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Explaining variations in client extra costs between software projects offshored to india

Published on Jun 1, 2008in Management Information Systems Quarterly 4.37
· DOI :10.7892/boris.51792
Jens Dibbern17
Estimated H-index: 17
(UMA: University of Mannheim),
Jessica K. Winkler5
Estimated H-index: 5
(UMA: University of Mannheim),
Armin Heinzl21
Estimated H-index: 21
(UMA: University of Mannheim)
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Abstract
Gaining economic benefits from substantially lower labor costs has been reported as a major reason for offshoring labor-intensive information systems services to low-wage countries. However, if wage differences are so high, why is there such a high level of variation in the economic success between offshored IS projects? This study argues that offshore outsourcing involves a number of extra costs for the client organization that account for the economic failure of offshore projects. The objective is to disaggregate these extra costs into their constituent parts and to explain why they differ between offshored software projects. The focus is on software development and maintenance projects that are offshored to Indian vendors. A theoretical framework is developed a priori based on transaction cost economics (TCE) and the knowledge-based view of the firm, complemented by factors that acknowledge the specific offshore context. The framework is empirically explored using a multiple case study design including six offshored software projects in a large German financial service institution. The results of our analysis indicate that the client incurs post- contractual extra costs for four types of activities: (1) requirements specification and design, (2) knowledge transfer, (3) control, and (4) coordination. In projects that require a high level of client-specific knowledge about idiosyncratic business processes and software systems, these extra costs were found to be substantially higher than in projects where more general knowledge was needed. Notably, these costs most often arose independently from the threat of opportunistic behavior, challenging the predominant TCE logic of market failure. Rather, the client extra costs were particularly high in client-specific projects because the effort for managing the consequences of the knowledge asymmetries between client and vendor was particularly high in these projects. Prior experiences of the vendor with related client projects were found to reduce the level of extra costs but could not fully offset the increase in extra costs in highly client-specific projects. Moreover, cultural and geographic distance between client and vendor as well as personnel turnover were found to increase client extra costs. Slight evidence was found, however, that the cost-increasing impact of these factors was also leveraged in projects with a high level of required client-specific knowledge (moderator effect).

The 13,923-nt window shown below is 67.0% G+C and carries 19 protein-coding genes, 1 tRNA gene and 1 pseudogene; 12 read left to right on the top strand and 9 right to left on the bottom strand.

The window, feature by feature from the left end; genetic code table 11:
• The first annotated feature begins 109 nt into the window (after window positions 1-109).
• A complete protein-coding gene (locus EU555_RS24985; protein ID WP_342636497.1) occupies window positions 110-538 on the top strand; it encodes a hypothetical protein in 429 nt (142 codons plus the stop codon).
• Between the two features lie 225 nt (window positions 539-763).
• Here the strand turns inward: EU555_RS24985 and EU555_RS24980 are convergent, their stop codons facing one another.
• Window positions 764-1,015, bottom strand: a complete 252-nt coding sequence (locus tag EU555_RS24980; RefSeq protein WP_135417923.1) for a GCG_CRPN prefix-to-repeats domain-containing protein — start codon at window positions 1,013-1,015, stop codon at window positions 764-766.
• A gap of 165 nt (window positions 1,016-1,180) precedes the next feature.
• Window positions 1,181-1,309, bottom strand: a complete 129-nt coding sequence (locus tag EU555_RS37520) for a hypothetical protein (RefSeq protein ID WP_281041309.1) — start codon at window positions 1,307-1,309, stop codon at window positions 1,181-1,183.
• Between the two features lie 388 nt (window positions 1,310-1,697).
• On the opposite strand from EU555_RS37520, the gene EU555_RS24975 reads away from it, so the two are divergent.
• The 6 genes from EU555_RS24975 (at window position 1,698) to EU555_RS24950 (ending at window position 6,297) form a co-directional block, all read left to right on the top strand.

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  • Citations (403)